The Amnesty Next Time
The specter of 1986 haunts the immigration debate.
May 20, 2013, Vol. 18, No. 34 • By FRED BARNES
Homeland Security secretary Janet Napolitano is no help. Republican senator John Cornyn of Texas accused her of declaring victory in the effort to secure the border. What she actually said was this: The border “is as secure now as it has ever been.” Nobody believes that, Cornyn said. None of the Democrats jumped to her defense.
She is distrusted, at least by Republicans. So is Obama, who has sharply narrowed enforcement of current immigration laws. Ignoring Congress on immigration isn’t new. Goodlatte cited a 1995 law authorizing an electronic system to flag expired visa holders. “That’s never been put into effect,” he said. The same point was made repeatedly at the Senate session.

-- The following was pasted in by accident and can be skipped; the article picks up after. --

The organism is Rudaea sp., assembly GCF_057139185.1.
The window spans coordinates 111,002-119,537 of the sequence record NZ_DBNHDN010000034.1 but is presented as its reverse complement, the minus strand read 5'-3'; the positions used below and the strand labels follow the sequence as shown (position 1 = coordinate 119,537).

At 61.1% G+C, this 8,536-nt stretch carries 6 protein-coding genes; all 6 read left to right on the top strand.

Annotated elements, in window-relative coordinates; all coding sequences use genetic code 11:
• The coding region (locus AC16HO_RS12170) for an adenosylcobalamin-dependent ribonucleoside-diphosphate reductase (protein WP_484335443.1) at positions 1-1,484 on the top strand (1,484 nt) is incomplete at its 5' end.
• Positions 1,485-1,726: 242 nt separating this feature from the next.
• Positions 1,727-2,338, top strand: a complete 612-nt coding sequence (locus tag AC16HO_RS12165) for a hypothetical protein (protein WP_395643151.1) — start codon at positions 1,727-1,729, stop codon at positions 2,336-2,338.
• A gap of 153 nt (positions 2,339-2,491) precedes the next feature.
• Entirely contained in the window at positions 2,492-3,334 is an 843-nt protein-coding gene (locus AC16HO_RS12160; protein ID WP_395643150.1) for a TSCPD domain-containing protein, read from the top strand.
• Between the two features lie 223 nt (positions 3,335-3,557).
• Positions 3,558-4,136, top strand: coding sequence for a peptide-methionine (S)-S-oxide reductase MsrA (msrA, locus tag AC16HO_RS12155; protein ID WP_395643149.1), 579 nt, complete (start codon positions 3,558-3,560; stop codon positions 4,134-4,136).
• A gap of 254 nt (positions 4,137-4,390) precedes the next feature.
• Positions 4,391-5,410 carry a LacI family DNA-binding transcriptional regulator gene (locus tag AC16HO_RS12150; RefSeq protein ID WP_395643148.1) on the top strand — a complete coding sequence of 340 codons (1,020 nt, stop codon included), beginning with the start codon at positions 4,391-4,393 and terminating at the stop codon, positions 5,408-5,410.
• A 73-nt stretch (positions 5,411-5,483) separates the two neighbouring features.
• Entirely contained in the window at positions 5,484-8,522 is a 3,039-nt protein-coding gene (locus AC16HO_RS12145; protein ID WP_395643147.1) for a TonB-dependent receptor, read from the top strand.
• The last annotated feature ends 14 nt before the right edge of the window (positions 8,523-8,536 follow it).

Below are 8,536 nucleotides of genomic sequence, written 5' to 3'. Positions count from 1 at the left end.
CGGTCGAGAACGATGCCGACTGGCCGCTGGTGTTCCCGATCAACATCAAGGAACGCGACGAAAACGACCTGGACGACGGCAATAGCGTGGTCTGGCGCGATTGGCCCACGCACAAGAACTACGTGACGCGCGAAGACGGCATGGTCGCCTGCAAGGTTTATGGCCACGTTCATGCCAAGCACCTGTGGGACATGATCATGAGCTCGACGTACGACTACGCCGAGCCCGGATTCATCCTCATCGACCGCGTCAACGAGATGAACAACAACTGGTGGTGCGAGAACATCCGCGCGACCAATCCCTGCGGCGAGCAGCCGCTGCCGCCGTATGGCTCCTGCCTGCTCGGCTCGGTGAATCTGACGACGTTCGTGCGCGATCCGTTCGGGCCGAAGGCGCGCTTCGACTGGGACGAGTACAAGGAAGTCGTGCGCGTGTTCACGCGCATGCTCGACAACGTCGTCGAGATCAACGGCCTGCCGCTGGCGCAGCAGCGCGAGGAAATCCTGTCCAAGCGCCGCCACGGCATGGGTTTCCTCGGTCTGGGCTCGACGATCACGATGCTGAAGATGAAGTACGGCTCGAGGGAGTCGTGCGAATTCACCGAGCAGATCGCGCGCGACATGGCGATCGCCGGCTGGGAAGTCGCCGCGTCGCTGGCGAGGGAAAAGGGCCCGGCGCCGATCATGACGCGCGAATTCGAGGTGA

The bipartisan Senate bill will surely survive the skepticism of Republicans on the Judiciary Committee. But its advocates need to find better answers to questions raised by critics, Jeff Sessions in particular.
Sessions is tough and smart and always prepared for debate. He asked Schumer, “Do you dispute the fact that we will probably legalize over 30 million [immigrants] in the next 10 years?” “Yes, I do,” Schumer said. Okay, Sessions replied, what’s the correct number? He never got an answer.
Fred Barnes is executive editor of The Weekly Standard.
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